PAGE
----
High Voltage “Lifter”


Electrostatic lifters are fascinating devices that have become popular construction projects for experimenters all over the world.   NASA’s recent patent on a type of lifter design has  spurred further  interest in these devices.



What is a lifter?

The basic device merely consists of a lightweight (typically balsa wood) frame, to which is attached a wire and a sort of aluminum foil skirt. The photos on this page  illustrate this. The wire is charged to approximately 30,000 volts by means of a power supply and very thin wire attached to the corona wire. The aluminum foil skirt is coneccted to ground by a thin wire as well. When the device is powered it developes downward thrust and levitates.

Lifter being powered by a 50kV DC supply operated at approximately 25kV. Not visible is the thin positively charged “corona wire” which is strung above, and parallel to, the flat negatively charged aluminum “skirt”.


How does it work?

There are a few schools of thought on this. One holds that the assymmetry between the two electrodes creates a special type of electric field that developes thrust in a manner that is not fully understood. This is the so-called Biefeld-Brown effect.  Whether it exists or not is beyond the scope of this page, however it does not seem to be the prime motive force since lifters do not work in a vaccuum.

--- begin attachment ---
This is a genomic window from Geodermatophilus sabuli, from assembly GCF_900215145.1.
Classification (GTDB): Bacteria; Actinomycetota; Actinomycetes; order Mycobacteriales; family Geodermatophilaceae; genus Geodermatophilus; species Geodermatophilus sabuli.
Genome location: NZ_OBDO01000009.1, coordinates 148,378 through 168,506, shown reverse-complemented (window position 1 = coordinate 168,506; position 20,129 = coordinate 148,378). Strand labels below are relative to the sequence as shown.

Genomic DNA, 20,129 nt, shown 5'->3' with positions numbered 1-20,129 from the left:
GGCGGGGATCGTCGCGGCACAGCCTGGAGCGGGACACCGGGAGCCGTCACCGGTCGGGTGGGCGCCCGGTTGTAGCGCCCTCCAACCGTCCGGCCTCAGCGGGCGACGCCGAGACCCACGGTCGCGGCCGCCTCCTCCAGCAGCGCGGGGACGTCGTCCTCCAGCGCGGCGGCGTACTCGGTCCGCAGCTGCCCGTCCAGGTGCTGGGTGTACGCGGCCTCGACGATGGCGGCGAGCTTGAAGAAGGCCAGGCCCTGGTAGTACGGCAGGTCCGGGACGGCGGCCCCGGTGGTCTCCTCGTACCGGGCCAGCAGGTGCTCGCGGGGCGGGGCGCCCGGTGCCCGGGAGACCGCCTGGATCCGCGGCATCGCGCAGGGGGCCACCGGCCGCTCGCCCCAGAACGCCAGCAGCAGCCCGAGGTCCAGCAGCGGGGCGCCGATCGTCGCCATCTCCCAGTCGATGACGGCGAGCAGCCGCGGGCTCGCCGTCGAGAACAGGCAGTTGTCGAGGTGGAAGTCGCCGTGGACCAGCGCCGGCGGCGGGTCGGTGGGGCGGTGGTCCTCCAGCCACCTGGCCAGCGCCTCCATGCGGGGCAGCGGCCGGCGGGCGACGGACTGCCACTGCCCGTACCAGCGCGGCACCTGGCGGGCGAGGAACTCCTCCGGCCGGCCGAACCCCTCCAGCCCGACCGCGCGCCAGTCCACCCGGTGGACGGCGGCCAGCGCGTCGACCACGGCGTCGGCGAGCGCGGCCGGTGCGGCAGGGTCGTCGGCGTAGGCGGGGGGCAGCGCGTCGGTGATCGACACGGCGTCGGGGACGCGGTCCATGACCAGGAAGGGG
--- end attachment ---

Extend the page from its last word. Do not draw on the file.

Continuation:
Another school holds that the device levitates by simply creating an electrostatic “wind”. This is caused as the thin positively charged corona wire ionizes the air surrounding it which is then repelled from the corona wire and pulled towards the negtively charged “skirt”. The force of this ion wind combined with the impact of the moving ions on the surrounding air creates an upward thrust. This is essentially how some of the “ionic breeze” air purifiers work that you may have seen in catalogs.

A well known effect called dielectrophoresis may also contribute to the device’s thrust. This is an effect whereby dielectric material in an asymmetrc electric field becomes polarized and moves towards the larger electrode. In a fluid dielectric medium such as air or liquid, dielectrophoresis can cause a continuous flow of dieletric material from one electrode to another. The more intense the electric field the greater the effect. Dieletrophoresis is consitent with experiemental results shown by encapsulating the electrodes.


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